5. A printing device having a print element, a platen, a carrier supporting an impact printer mechanism for driving a selected character pad of said print element to print a character on an image print medium supported by said platen, and a print hammer for use in conjunction with said impact printer mechanism for decreasing the acoustic noise transmitted through said print hammer, said print hammer comprising:
an upper print portion having a pair of downwardly extending legs;
a lower pivot portion including means for supporting said print hammer for pivotal movement of said upper print portion and having a pair of upwardly extending legs; and
a noise dampener member joining said upper print portion downwardly extending legs and said lower pivot portion upwardly extending legs.
6. A printing device having a print element, a platen, a carrier supporting an impact printer mechanism for driving a selected character pad of said print element to print a character on an image print medium supported by said platen, and a print hammer for use in said impact printer mechanism for decreasing the acoustic noise transmitted through said print hammer, said print hammer comprising:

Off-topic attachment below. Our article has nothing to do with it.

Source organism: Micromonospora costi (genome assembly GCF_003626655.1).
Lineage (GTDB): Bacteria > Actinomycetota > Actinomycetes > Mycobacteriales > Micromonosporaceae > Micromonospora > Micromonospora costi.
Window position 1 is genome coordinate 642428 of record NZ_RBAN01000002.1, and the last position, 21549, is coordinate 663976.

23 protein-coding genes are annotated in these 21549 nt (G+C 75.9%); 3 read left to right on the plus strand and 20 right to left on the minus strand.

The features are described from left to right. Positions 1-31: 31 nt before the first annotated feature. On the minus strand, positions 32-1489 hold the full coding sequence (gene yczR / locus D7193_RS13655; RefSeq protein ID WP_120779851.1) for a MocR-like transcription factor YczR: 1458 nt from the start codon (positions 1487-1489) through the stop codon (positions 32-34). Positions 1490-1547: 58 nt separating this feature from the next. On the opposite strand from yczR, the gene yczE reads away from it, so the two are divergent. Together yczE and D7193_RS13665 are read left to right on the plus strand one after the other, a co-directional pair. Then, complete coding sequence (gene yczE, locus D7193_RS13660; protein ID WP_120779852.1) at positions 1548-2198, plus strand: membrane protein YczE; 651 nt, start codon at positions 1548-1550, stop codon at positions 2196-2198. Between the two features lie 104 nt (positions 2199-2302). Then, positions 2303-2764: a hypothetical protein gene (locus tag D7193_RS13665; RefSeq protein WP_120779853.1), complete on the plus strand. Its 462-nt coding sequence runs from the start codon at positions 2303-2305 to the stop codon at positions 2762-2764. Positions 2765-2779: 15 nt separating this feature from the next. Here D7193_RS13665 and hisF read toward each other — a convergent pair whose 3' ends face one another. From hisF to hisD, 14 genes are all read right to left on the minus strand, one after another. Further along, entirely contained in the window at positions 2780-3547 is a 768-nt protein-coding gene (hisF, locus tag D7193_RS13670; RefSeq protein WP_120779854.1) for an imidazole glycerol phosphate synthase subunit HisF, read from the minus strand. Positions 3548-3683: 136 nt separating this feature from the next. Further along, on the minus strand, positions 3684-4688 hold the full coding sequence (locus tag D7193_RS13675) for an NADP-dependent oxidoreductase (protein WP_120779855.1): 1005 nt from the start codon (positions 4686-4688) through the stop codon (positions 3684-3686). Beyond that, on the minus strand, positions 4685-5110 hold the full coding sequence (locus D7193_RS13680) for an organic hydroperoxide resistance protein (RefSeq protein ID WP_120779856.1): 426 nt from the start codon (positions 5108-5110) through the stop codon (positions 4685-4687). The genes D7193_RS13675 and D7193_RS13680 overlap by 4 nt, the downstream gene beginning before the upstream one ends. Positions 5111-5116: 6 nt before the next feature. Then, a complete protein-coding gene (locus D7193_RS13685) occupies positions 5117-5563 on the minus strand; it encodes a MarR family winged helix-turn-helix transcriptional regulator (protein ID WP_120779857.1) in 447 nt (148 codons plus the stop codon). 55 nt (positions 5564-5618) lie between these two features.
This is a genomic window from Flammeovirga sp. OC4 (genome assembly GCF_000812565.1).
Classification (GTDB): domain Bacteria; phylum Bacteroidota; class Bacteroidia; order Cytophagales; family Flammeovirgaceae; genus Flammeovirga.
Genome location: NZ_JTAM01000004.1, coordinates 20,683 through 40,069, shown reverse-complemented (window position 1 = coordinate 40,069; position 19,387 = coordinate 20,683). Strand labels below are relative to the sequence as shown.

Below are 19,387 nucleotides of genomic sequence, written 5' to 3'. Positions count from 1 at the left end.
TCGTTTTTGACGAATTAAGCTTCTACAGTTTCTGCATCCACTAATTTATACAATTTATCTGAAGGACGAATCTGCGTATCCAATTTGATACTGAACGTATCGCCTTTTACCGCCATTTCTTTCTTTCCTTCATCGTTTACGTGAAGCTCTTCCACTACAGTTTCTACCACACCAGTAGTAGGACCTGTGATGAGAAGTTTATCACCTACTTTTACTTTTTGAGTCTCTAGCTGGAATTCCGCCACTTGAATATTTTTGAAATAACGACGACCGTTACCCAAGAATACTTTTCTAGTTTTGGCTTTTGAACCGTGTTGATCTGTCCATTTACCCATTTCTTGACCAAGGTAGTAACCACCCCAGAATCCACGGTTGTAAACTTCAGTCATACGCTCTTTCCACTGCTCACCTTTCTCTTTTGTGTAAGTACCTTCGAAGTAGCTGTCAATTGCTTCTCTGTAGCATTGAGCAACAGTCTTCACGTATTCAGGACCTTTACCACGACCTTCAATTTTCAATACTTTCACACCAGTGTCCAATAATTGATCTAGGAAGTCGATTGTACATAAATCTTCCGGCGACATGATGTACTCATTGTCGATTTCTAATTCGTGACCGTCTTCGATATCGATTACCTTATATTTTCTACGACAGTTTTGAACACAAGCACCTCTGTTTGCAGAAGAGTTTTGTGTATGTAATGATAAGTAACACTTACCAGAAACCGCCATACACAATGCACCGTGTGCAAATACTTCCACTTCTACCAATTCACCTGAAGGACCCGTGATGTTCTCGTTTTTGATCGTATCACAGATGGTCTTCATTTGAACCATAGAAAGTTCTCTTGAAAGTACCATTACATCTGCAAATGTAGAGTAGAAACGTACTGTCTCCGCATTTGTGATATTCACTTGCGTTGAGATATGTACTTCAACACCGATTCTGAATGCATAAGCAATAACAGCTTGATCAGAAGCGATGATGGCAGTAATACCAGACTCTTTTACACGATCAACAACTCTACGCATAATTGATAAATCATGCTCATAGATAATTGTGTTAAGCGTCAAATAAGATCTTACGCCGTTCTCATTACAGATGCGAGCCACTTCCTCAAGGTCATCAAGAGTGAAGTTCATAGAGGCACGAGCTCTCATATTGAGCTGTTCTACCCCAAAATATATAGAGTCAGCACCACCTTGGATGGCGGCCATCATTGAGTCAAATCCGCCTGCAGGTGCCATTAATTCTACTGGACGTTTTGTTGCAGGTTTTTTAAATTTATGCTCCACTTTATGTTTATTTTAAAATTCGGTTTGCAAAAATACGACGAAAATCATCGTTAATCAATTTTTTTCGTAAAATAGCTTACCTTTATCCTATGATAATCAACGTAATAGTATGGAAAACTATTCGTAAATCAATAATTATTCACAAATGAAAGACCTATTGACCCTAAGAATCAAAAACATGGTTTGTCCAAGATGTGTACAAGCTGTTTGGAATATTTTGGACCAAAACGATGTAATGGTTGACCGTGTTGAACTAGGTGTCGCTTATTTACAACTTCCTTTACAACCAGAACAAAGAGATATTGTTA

an upper print portion;
a lower pivot portion including means for supporting said print hammer for pivotal movement of said upper print portion; and
at least two molded noise damper members joining and encasing parts of said upper print portion and pats of said lower pivot portion.
7. The printing device according to claim 6 wherein said molded noise damper members encasing said parts of said upper print portion and parts of said lower pivot portion are of an elastomeric material.
8. The printing device according to claim 7 wherein said parts of said upper print portion and said parts of said lower pivot portion include opposed extending legs formed therein.
9. The printing device according to claim 8 wherein said legs in each of said portions are laterally spaced apart different distances.